# FCFS Scheduling Algorithm in Operating System

## What is First Come First Served Scheduling Algorithm in Operating System?

There are various scheduling algorithm in Operating System but today we will learn about FCFS(First Come First Served) scheduling algorithm in operating system. Here we learn from basic knowledge to and various effects in it so you understand the topic as efficiently as possible.

## First Come First Served Scheduling Algorithm in Operating System

This is the most basic algorithm in Operating System, as the name suggests, first come first serve (FCFS) the process which enters the system first gets the CPU time first.

Consider the following scenario –

Lets say you’re waiting at a railway station’s ticket counter at the front of the queue the person who arrived first will be given chance to buy the ticket, and you will have to wait for your turn until all the people in front of you in the queue or those who have arrived earlier have bought tickets.

These are the traits of FCFS algorithm –

• It is parallel to how FIFO in stack is
• Process which arrives firsts gets CPU time first
• It is a non preemptive type of algorithm

Let us try to understand FCFS Scheduling with the help of an example –

Note – If order and arrival time is not given then consider the order as is and arrival time to be 0 for all the processes.

[table id=241 /]

1. Turn Around Time = Completion Time – Arrival Time
2.     Waiting Time = Turnaround time – Burst Time

Lets make a gantt Chart for this first.

Waiting time –

1. P1 waiting time – 0ms
2. P2 waiting time – 12ms
3. P3 waiting time – 19ms
4. P4 waiting time – 21ms

Thus, average waiting time – (0 + 12 + 19 + 21)/4 = 13ms

Turn around time – Time when process entered the system and when its out of the system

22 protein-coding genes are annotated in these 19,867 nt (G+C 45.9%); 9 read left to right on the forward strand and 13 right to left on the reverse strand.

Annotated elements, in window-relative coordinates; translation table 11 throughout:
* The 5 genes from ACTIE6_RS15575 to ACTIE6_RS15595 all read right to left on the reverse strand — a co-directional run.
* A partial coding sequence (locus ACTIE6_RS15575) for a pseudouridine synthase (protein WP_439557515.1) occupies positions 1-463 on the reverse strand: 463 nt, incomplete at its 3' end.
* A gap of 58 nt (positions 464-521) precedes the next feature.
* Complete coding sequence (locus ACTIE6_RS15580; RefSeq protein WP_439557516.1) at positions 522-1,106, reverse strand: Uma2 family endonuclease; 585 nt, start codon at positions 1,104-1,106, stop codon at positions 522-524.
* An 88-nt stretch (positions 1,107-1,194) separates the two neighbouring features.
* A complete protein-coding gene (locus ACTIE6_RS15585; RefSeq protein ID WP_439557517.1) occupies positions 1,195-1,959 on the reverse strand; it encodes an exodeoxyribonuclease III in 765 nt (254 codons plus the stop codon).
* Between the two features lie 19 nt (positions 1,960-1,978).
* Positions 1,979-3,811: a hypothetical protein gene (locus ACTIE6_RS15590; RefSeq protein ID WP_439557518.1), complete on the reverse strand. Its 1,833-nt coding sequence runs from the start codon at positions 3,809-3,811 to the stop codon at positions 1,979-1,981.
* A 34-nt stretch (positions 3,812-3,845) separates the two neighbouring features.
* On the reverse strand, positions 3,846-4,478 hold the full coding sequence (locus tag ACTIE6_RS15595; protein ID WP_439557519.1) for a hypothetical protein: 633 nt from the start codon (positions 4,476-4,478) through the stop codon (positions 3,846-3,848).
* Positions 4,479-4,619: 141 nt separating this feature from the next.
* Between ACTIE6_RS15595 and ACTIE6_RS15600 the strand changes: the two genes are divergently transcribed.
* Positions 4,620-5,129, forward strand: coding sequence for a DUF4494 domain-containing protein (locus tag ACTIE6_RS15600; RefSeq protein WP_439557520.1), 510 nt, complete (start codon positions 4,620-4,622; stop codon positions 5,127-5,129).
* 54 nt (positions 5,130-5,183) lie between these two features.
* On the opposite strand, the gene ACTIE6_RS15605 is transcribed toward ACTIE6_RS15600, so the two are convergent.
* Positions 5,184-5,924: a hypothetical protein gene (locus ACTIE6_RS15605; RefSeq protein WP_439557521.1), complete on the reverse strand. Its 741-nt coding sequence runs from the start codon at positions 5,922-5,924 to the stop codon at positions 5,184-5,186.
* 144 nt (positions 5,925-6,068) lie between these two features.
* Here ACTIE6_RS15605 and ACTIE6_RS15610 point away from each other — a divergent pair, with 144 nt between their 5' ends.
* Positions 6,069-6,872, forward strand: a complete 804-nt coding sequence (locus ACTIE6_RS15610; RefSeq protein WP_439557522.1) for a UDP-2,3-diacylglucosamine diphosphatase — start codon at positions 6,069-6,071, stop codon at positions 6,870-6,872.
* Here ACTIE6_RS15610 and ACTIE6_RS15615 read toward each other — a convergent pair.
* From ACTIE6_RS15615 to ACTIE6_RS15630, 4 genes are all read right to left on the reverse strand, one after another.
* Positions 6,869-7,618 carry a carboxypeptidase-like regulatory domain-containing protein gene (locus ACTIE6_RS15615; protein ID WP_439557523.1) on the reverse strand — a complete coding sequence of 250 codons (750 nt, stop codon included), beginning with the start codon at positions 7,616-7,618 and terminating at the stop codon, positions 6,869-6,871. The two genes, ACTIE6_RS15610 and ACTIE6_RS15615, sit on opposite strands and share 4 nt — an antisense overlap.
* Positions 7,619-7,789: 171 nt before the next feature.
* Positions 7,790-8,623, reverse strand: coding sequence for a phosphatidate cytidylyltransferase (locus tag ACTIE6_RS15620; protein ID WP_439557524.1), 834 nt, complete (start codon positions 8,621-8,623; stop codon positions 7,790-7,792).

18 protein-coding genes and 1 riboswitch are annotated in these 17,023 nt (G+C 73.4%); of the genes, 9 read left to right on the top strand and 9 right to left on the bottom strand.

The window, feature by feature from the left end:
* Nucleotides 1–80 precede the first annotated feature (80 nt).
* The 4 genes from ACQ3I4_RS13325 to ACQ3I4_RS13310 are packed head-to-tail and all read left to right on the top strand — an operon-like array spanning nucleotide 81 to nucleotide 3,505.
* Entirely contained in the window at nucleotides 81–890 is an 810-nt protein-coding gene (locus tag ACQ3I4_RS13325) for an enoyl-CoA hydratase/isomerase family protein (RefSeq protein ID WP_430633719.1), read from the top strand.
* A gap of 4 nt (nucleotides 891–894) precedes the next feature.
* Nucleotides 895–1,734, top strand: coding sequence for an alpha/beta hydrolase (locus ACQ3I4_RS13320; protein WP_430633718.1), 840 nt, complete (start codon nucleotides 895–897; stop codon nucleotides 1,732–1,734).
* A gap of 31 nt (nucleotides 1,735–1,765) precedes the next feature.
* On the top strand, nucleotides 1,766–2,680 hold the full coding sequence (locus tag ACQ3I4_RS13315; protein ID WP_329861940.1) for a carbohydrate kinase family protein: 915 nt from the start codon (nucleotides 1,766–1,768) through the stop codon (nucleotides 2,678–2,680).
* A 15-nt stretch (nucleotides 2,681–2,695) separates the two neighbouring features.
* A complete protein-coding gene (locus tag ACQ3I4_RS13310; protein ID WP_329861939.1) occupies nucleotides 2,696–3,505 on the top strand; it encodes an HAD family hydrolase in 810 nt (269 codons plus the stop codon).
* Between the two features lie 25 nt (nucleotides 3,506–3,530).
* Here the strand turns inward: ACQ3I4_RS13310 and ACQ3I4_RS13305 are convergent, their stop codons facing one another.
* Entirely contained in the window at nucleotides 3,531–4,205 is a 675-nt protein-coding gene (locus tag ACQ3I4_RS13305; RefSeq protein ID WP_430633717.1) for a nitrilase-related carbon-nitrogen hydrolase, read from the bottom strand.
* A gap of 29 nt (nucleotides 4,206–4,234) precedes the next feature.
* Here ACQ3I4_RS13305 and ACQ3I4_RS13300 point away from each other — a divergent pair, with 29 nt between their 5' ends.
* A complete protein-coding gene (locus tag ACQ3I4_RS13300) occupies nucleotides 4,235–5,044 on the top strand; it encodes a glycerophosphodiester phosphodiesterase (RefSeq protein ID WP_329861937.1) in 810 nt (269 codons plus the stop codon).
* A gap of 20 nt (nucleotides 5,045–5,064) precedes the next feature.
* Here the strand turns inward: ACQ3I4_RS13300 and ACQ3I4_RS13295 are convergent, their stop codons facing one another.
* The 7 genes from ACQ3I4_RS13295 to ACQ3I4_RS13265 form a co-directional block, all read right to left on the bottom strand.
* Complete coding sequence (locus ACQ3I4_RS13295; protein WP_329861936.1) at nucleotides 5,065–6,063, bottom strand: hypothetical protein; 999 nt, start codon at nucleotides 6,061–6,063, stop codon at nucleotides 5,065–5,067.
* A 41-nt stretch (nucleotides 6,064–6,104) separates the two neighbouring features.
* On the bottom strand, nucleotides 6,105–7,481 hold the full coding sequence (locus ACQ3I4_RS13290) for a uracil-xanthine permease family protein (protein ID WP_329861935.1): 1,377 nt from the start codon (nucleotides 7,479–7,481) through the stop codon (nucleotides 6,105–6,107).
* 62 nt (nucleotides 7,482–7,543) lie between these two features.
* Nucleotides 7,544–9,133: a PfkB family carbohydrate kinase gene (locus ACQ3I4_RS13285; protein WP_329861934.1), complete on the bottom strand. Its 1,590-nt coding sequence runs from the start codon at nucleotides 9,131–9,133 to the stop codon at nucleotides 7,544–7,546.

1. P1 turn around time – (12 – 0) ms
2. P2 turn around time – (19 – 0) ms
3. P3 turn around time – (21 – 0) ms
4. P4 turn around time – (26 – 0) ms

Average turn around time (12 + 19 + 21 + 26)/4 = 19.5 ms

• Since, its a non preemptive algorithm thus, there is no intelligence applied and no priority can be given to processes.
• If critical system process arrives it may have to wait for a process like calculator.
• Waiting time may get too high, along with the turn around time.
• Causes convoy effect

What is convoy effect?

FCFS may suffer from the convoy effect if the burst time of the first job is the highest among all. As in the real life, if a convoy is passing through the road then the other persons may get blocked until it passes completely. This can be simulated in the Operating System also.

If the CPU gets the processes of the higher burst time at the front end of the ready queue then the processes of lower burst time may get blocked which means they may never get the CPU if the job in the execution has a very high burst time. This is called convoy effect or starvation.

Let us take one more example a little more complicated.

In the previous example all the processes had arrived at the same time however, in a real time environment this is hardly the case.

[table id=242 /]

In this case the Gantt Chart looks like

The 2 seconds in the start can be avoided as the system only starts at 2 ms when the first process arrives.

Here have close watch on the arrival time for each process –

arrival time –

1. P1 arrival time – 0 ms
2. P2 arrival time – 4 ms
3. P3 arrival time – 6 ms
4. P4 arrival time – 13 ms

Waiting time –

1. P1 waiting time – 0 ms
2. P2 waiting time – (5 – 4) = 1 ms
3. P3 waiting time – (14 – 6) = 8 ms
4. P4 waiting time – (18 – 13) = 5 ms

Thus, average waiting time – (0 + 1 + 8 + 5)/4 = 3.50ms

Turn Around time –

1. P1 turn around time – 5 ms
2. P2 turn around time – (14 – 4) = 10 ms
3. P3 turn around time – (18 – 6) = 12 ms
4. P4 turn around time – (26 – 13) = 13 ms

Thus, average Turn Around time – (5 + 10 + 12 + 13)/4 = 12.5 ms

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